CHAPTER X. FROM THE JUNCTION OF THE GRAND AND GREEN TO THE MOUTH OF THE LITTLE COLORADO.
A long neck of rock extends toward the mouth of the Grand. Out on this we walk, crossing a great number of deep crevices. Usually the smooth rock slopes down to the fissure on either side. Sometimes it is an interesting question to us whether the slope is not so steep that we cannot stand on it. Sometimes, starting down, we are compelled to go on, and when we measure the crevice with our eye from above we are not always sure that it is not too wide for a jump. Probably the slopes would not be difficult if there was not a fissure at the lower end; nor would the fissures cause fear if they were but a few feet deep. It is curious how a little obstacle becomes a great obstruction when a misstep would land a man in the bottom of a deep chasm. Climbing the face of a cliff, a man will without hesitancy walk along a step or shelf but a few inches wide if the landing is but ten feet below, but if the foot of the cliff is a thousand feet down he will prefer to crawl along the shelf. At last our way is cut off by a fissure so deep and wide that we cannot pass it. Then we turn and walk back into the country, over the smooth, naked sandstone, without vegetation, except that here and there dwarf cedars and pinon pines have found a footing in the huge cracks. There are great basins in the rock, holding water, - some but a few gallons, others hundreds of barrels.
The day is spent in walking about through these strange scenes. A narrow gulch is cut into the wall of the main canyon. Follow this up and the climb is rapid, as if going up a mountain side, for the gulch heads but a few hundred or a few thousand yards from the wall. But this gulch has its side gulches, and as the summit is approached a group of radiating canyons is found. The spaces drained by these little canyons are terraced, and are, to a greater or less extent, of the form of amphitheaters, though some are oblong and some rather irregular. Usually the spaces drained by any two of these little side canyons are separated by a narrow wall, 100, 200, or 300 feet high, and often but a few feet in thickness. Sometimes the wall is broken into a line of pyramids above and still remains a wall below. There are a number of these gulches which break the wall of the main canyon of the Green, each one having its system of side canyons and amphitheaters, inclosed by walls or lines of pinnacles. The course of the Green at this point is approximately at right angles to that of the Colorado, and on the brink of the latter canyon we find the same system of terraced and walled glens. The walls and pinnacles and towers are of sandstone, homogeneous in structure but not in color, as they show broad bands of red, buff, and gray. This painting of the rocks, dividing them into sections, increases their apparent height. In some places these terraced and walled glens along the Colorado have coalesced with those along the Green; that is, the intervening walls are broken down. It is very rarely that a loose rock is seen. The sand is washed off, so that the walls, terraces, and slopes of the glens are all of smooth sandstone.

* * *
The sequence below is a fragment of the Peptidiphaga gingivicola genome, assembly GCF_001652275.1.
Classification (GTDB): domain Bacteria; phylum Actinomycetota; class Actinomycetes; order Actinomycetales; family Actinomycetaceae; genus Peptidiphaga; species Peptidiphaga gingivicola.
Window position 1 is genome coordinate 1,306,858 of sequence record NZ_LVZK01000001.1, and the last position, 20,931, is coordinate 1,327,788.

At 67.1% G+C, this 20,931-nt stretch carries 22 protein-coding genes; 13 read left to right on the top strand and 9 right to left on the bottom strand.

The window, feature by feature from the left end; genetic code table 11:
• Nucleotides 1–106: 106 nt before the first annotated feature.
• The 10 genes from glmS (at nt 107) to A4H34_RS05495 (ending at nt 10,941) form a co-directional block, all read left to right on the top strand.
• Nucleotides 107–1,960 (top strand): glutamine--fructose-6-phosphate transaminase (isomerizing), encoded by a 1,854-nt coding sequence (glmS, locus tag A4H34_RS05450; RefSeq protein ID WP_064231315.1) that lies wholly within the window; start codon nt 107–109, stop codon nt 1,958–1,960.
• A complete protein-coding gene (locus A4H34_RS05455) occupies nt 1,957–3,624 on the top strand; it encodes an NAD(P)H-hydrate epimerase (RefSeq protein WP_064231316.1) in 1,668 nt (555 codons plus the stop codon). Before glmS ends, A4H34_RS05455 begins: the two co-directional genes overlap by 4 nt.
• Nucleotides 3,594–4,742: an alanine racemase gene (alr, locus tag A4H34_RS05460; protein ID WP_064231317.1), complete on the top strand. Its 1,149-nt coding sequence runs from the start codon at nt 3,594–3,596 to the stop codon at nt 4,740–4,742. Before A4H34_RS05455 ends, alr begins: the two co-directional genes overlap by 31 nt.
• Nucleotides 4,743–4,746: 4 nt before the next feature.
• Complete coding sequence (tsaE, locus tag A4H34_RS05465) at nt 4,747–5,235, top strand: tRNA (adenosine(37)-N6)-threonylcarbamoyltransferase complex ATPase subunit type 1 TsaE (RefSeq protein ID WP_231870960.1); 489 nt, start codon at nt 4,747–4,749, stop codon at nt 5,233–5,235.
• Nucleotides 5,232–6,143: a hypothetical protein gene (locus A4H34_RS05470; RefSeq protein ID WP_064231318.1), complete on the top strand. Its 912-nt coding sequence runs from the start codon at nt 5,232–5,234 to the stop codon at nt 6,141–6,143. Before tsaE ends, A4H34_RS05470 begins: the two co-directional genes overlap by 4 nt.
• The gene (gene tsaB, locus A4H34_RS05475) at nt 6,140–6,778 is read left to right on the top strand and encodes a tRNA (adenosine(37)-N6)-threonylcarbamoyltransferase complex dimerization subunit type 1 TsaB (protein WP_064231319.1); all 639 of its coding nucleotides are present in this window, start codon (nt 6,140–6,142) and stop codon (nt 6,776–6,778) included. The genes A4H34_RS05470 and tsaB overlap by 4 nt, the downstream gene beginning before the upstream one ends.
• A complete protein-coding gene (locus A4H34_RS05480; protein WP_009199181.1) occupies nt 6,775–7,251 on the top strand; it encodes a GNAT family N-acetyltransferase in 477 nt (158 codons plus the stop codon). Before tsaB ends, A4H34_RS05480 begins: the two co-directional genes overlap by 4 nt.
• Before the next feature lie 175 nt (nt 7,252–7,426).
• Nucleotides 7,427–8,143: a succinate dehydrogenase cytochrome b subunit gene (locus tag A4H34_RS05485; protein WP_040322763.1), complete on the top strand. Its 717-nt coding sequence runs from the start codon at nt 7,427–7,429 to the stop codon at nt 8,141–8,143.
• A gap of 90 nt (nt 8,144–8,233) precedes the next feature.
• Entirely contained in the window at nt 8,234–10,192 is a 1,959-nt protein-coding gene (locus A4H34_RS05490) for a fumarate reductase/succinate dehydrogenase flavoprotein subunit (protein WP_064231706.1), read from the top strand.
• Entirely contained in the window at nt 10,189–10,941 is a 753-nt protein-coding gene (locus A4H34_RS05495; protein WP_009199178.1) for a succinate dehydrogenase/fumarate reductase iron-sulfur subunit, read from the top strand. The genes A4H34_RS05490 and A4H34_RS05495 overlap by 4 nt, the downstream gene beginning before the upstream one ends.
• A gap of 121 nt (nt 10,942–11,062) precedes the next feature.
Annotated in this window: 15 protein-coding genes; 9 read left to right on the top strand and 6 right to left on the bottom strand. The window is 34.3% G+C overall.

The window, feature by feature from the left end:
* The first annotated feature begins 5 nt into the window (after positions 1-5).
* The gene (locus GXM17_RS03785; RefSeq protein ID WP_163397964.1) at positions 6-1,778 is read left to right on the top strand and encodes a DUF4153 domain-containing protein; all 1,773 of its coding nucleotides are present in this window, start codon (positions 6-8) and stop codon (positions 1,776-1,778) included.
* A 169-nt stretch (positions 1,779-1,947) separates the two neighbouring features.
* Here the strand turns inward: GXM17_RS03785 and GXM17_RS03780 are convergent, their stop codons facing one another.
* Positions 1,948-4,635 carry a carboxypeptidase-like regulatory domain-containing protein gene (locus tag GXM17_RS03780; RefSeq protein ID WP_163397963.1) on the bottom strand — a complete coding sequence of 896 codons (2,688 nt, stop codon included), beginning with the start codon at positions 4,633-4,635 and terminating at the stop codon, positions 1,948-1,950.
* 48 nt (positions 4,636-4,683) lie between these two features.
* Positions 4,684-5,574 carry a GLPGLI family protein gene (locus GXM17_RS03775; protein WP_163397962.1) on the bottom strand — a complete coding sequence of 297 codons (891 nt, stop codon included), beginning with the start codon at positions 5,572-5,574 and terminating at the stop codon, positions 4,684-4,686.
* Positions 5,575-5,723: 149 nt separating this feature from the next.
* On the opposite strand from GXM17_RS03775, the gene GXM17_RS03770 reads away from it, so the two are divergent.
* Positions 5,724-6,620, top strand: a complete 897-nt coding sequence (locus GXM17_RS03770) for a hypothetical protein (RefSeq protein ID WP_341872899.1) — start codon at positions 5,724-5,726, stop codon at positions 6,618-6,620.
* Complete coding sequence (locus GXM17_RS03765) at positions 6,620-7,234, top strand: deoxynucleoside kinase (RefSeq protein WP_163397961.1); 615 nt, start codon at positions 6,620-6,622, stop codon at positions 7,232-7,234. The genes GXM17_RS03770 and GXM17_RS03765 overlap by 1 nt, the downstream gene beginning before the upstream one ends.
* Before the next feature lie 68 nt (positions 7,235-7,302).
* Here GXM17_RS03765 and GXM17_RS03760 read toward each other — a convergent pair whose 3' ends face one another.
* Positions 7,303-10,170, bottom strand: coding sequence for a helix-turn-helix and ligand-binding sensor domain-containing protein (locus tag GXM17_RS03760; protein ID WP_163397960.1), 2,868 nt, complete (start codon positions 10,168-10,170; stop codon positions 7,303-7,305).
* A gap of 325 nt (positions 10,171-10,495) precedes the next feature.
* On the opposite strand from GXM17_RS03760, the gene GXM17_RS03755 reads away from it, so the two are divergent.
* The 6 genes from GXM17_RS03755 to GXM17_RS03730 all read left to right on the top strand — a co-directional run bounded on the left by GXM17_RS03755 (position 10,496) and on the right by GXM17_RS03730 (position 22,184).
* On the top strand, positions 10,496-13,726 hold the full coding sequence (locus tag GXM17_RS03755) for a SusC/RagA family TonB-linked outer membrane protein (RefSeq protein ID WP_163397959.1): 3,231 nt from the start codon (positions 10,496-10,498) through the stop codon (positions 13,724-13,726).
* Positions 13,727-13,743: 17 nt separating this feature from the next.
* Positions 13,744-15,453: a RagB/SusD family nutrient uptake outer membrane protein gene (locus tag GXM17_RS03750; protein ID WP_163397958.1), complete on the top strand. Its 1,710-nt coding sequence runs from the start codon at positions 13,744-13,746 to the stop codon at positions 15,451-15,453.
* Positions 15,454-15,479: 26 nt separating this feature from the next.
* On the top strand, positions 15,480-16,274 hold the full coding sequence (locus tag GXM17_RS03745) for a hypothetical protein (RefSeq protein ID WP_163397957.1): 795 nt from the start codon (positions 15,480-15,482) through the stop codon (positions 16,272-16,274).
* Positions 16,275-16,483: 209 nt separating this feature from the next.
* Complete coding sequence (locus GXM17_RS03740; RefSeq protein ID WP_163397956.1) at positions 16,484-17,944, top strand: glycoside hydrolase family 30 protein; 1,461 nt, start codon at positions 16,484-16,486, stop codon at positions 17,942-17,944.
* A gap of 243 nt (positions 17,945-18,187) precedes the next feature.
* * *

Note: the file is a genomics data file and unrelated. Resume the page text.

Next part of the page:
In the walls themselves curious caves and channels have been carved. In some places there are little stairways up the walls; in others, the walls present what are known as royal arches; and so we wander through glens and among pinnacles and climb the walls from early morn until late in the afternoon.
July 21. - We start this morning on the Colorado. The river is rough, and bad rapids in close succession are found. Two very hard portages are made during the forenoon. After dinner, in running a rapid, the "Emma Dean" is swamped and we are thrown into the river; we cling to the boat, and in the first quiet water below she is righted and bailed out; but three oars are lost in this mishap. The larger boats land above the dangerous place, and we make a portage, which occupies all the afternoon. We camp at night on the rocks on the left bank, and can scarcely find room to lie down.
July 22. - This morning we continue our journey, though short of oars. There is no timber growing on the walls within our reach and no driftwood along the banks, so we are compelled to go on until something suitable can be found. A mile and three quarters below, we find a huge pile of driftwood, among which are some cottonwood logs. From these we select one which we think the best, and the men are set at work sawing oars. Our boats are leaking again, from the strains received in the bad rapids yesterday, so after dinner they are turned over and some of the men calk them.
Captain Powell and I go out to climb the wall to the east, for we can see dwarf pines above, and it is our purpose to collect the resin which oozes from them, to use in pitching our boats. We take a barometer with us and find that the walls are becoming higher, for now they register an altitude above the river of nearly 1,500 feet.
July 23. - On starting, we come at once to difficult rapids and falls, that in many places are more abrupt than in any of the canyons through which we have passed, and we decide to name this Cataract Canyon. From morning until noon the course of the river is to the west; the scenery is grand, with rapids, and falls below, and walls above, beset with crags and pinnacles. Just at noon we wheel again to the south and go into camp for dinner.